The "Value" field represents a path to the file containing the example message value. The path can define a relative path, as in the image above, from the scenarios location. So this example indicates that the message value file ( BuyRequest.xml ) is in the same folder as the scenario file that is referencing it.

Once the parameter has been defined, it will be displayed in the parameters list as above and the text associated with the message link will be updated to summarize the information.

It is also possible to select the individual send and/or receive message events from the palette and attach them to the appropriate roles, with or without a link to connect them. For example, if a 'send message event' is placed on a Role, with the associated message information, this will indicate that the role sends a message but the intended recipient does not get it for some reason.

This is an example of where we want to represent an invalid (or negative) use case. Although this may seem counter intuitive, it can be useful to be able to specify anti use cases, as a way to document situations that we don't want to be implemented. Through the use of the 'Error Expected' field (associated with the Message Link properties) it is also possible to identify which parts of these negative scenarios should observe errors, and therefore can be used for automated testing.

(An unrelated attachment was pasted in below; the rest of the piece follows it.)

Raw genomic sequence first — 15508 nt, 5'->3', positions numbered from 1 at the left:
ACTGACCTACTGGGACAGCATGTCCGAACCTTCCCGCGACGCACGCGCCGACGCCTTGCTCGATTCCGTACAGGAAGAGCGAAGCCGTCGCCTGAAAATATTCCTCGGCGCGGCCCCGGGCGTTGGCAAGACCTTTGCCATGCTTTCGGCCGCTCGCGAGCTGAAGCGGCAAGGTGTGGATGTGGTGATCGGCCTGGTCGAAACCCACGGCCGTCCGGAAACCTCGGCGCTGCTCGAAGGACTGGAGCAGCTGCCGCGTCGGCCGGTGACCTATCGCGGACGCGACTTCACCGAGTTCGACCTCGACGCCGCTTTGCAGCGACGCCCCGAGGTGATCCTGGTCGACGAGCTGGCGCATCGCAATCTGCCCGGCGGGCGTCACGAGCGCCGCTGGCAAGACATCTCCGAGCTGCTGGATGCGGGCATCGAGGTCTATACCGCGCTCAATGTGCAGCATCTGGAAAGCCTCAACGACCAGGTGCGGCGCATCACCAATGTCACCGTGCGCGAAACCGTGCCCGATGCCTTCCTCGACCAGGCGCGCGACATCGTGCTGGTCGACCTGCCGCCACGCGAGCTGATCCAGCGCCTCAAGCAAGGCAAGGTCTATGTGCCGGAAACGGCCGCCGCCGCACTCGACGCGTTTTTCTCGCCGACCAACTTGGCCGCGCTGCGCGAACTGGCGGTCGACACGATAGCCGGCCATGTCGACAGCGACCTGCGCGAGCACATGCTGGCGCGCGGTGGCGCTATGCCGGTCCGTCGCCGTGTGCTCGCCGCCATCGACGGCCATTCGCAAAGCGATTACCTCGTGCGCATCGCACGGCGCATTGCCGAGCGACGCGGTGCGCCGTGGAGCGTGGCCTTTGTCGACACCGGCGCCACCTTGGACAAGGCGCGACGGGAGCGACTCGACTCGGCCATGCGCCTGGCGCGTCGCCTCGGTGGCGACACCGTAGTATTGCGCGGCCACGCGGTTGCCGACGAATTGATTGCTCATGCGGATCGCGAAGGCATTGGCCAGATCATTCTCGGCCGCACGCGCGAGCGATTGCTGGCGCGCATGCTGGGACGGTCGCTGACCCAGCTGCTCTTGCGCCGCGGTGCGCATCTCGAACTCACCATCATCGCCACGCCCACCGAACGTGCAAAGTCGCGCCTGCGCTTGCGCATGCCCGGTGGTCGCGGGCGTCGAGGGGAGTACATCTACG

The scenario simulation is triggered either using the button on the toolbar, or the "Scenario->Simulate" menu item on the context menu associated with the diagram background:

This will display a dialog window to capture information used to simulate each of the roles defined in the scenario, e.g.

The next step is to associate a model with one of the roles. This is achieved by selecting the "..." button next to the model field, which allows the user to select the model file. A model file can be anything - if the file is a supported representation, then its selection will result in the "Model Role" and "Simulator" combo boxes being populated with valid values.